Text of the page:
Landlords establishing direct relationship with coworking customer

A recent announcement by British Land is an early indicator of an emerging trend in which landlords take a more direct role in providing customer-centric vertically integrated solutions.

It has launched Storey, its own flexible workspace product, to appeal to tech business and other ‘ambitious’ businesses.

Fast moving companies don’t want to lock into long-term leases and fit out expenditure because they are unsure what their growing space requirements will be. So, for the most part they go to coworking and serviced office providers. In New York Knotel is having success providing short-term and rolling sub-lease style agreements to emerging businesses.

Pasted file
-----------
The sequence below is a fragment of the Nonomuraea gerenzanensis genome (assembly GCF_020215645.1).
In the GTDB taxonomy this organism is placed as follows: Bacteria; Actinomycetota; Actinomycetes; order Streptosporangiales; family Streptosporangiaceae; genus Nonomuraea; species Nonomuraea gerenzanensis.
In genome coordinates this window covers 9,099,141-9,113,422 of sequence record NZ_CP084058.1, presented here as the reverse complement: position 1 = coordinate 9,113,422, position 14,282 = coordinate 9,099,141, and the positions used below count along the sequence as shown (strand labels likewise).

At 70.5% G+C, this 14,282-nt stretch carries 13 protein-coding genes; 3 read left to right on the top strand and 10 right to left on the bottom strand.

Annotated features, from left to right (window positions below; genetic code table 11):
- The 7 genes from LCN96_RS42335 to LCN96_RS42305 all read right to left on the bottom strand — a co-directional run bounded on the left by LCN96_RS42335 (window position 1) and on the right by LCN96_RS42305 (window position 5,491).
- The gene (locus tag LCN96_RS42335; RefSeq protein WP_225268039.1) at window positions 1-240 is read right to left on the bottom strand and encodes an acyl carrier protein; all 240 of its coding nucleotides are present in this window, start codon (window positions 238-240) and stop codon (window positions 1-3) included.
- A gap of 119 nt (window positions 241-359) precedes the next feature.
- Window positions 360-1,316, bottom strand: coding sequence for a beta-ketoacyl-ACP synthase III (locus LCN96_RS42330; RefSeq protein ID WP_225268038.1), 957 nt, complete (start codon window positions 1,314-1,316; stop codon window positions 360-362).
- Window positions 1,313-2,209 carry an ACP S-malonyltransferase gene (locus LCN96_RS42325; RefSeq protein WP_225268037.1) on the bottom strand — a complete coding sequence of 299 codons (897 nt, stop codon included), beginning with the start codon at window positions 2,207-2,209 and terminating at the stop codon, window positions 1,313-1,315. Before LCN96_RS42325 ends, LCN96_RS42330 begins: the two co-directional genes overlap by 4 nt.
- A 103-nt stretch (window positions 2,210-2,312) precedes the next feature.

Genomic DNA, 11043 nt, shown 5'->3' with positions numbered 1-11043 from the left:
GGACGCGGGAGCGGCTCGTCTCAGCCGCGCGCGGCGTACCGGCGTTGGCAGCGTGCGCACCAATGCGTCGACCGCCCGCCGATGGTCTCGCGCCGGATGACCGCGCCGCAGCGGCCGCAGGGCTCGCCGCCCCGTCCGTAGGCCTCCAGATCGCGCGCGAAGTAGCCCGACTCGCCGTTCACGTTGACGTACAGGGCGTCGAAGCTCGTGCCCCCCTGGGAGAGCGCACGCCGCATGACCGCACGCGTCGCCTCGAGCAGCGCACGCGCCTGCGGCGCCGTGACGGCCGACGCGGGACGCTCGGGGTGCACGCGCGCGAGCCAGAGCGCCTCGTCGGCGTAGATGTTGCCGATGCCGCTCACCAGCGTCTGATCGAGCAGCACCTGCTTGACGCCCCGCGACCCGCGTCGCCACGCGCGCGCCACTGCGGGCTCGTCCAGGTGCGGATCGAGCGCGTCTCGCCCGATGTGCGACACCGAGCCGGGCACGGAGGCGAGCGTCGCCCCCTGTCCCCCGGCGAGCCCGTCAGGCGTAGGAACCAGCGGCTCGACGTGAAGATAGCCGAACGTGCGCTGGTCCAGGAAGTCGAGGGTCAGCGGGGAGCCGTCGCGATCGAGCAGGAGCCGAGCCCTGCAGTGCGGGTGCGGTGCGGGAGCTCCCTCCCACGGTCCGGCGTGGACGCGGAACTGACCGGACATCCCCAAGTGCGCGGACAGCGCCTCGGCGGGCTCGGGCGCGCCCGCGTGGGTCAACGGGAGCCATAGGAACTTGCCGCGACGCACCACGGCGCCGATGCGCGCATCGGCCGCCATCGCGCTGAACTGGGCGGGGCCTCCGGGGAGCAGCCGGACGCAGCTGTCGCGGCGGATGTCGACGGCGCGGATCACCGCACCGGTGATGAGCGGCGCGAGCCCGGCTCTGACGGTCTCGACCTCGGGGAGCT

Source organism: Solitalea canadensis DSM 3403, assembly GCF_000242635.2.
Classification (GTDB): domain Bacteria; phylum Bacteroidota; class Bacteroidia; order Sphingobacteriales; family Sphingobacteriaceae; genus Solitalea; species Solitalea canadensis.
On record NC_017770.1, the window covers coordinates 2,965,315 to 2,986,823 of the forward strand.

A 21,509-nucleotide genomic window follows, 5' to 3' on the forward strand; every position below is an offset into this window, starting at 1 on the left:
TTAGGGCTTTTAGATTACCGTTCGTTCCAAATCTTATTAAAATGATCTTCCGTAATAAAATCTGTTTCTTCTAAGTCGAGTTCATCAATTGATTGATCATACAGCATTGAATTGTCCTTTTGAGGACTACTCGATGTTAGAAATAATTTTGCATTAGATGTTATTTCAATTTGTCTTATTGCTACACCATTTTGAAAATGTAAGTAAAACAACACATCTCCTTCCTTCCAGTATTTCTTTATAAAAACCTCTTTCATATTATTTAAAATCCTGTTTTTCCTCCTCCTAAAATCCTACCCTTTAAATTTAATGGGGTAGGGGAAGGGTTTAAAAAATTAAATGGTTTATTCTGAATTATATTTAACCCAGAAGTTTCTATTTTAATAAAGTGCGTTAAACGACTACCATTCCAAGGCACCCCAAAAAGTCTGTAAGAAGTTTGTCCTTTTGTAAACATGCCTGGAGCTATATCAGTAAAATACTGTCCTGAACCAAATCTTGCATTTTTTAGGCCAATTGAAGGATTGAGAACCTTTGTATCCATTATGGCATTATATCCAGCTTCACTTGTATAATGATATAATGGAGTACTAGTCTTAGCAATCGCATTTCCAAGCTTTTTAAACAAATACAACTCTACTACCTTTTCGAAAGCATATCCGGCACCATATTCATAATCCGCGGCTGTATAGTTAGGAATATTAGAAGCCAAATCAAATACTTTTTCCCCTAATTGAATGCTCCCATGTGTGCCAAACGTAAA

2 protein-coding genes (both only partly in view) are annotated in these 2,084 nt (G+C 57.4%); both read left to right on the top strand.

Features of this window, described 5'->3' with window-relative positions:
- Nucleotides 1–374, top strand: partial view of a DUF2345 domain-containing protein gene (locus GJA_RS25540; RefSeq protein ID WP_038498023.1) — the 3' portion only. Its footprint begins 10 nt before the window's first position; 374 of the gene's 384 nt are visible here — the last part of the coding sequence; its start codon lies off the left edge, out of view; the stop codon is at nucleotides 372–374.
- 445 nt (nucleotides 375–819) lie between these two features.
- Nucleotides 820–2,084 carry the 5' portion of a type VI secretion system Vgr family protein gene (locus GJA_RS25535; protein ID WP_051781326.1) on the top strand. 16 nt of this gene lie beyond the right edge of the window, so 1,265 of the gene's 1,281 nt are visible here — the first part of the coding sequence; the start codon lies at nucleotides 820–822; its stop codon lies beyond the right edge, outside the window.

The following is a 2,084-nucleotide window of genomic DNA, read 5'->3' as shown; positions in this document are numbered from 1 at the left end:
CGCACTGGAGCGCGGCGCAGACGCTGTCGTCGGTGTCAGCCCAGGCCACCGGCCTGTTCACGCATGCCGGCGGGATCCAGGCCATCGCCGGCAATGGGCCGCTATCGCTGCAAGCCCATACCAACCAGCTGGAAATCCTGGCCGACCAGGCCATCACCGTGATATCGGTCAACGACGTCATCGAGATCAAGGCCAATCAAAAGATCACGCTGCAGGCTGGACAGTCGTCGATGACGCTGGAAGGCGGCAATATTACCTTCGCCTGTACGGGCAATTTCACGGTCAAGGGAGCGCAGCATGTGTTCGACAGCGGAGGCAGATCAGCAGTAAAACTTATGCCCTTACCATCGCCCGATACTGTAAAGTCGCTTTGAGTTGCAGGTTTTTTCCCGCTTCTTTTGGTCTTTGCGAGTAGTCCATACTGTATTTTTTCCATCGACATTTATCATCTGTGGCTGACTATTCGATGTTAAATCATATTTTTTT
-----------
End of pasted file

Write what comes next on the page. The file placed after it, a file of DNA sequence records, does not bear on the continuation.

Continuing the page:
However, this removes the landlord from any direct relationship with the customer. Flexible workplace providers are notoriously protective of their relationship with members and see their landlord as a competitor.

In part response, British Land’s Storey will provide space for businesses to transition from coworking to conventional office. It will also support tenant’s need for space to accommodate short term or interim expansion. By the end of 2017 it will offer across part of its portfolio 15,000m2 flexible workspace for teams of 20 to 70 people.

It is a good example of a landlord willing to give up some of its ‘weighted average lease expiry’ to enhance its customer value proposition.


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